It seems quite naïve to me now how the transcendental turn functions as constitutive in the minds of some without taking wholly seriously the constitutive role of language. It possesses a logic oblivious to the view that language is creating and not simply relating what is ‘actually’ the case. Within the logic of the pre-linguistic turn is thus an obscurity. The clarity it communicates is real, impressive, convincing even, if one considers language to be incidental, accidental, merely expressive, or what have you–instead of constitutive and narratival. This is the ever-present obscurity in the clarity of transcendental logic, which I happen to love, by the way. It is easily neglected when one shores up the actuality it delivers as though independent of the language that delivers it. We may believe this age of innocence is behind us, and there is a way in which it is. But there are also other ways in which it isn’t and ways in which it shouldn’t be. Managed through vigilance might be a way to care for it with reserve.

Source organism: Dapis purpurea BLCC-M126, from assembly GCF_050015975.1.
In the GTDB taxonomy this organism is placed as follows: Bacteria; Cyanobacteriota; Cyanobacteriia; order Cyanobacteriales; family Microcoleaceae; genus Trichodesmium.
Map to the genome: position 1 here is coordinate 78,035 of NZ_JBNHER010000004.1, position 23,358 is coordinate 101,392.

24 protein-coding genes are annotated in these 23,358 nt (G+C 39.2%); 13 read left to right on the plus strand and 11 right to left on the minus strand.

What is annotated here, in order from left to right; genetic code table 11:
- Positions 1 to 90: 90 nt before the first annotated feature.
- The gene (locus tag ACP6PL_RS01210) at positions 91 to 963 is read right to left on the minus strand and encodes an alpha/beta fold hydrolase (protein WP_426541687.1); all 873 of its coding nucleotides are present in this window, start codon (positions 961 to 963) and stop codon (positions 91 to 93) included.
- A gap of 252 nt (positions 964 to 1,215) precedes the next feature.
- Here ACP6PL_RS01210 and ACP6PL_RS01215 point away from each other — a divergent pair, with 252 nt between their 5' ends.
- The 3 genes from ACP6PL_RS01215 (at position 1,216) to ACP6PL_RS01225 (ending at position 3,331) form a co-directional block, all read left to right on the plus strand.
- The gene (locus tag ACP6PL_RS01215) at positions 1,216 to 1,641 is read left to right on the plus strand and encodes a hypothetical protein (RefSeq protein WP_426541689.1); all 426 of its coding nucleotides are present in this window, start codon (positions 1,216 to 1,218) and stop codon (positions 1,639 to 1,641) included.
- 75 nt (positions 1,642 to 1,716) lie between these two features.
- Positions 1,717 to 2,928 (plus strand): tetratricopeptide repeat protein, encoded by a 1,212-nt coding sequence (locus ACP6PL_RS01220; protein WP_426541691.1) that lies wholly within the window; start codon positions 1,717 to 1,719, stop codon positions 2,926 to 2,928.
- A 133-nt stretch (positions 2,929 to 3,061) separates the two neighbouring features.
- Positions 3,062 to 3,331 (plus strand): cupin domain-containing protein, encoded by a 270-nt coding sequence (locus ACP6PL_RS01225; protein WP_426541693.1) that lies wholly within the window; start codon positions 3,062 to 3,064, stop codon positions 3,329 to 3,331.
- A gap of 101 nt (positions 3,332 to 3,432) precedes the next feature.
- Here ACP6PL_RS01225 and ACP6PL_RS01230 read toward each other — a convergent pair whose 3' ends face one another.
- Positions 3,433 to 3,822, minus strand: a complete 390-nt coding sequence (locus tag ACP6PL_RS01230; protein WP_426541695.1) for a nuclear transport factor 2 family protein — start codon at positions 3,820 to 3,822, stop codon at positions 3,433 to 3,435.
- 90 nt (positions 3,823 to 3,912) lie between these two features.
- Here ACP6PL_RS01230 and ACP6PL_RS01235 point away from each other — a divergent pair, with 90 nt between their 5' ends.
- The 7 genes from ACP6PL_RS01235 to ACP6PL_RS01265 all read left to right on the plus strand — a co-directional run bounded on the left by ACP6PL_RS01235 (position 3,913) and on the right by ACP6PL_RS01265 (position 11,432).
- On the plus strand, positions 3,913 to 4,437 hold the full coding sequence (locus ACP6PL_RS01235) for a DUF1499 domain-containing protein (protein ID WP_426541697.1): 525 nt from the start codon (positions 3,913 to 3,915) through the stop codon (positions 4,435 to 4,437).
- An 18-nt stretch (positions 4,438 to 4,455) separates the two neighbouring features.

I’m struck by how much transcendental “logic” is narrative, a story by which consciousness, begun in the 19th century, communicates self-consciousness. As meta-discourse it sees itself as doing more than narration. It aims to parallel the modality of science ‘explaining’ reality and the mind’s relation to it. This may be fine for science, which focuses on explaining the behavior and function of objects. However, that discourse begins to break down when self-description and -explanation are involved, i.e., when discoursing about Geist. It’s tantamount to reading the Divine Comedy as a tractate on ontology. (I number myself among those who find these discourses as equally important but which do different things.)
To be continued …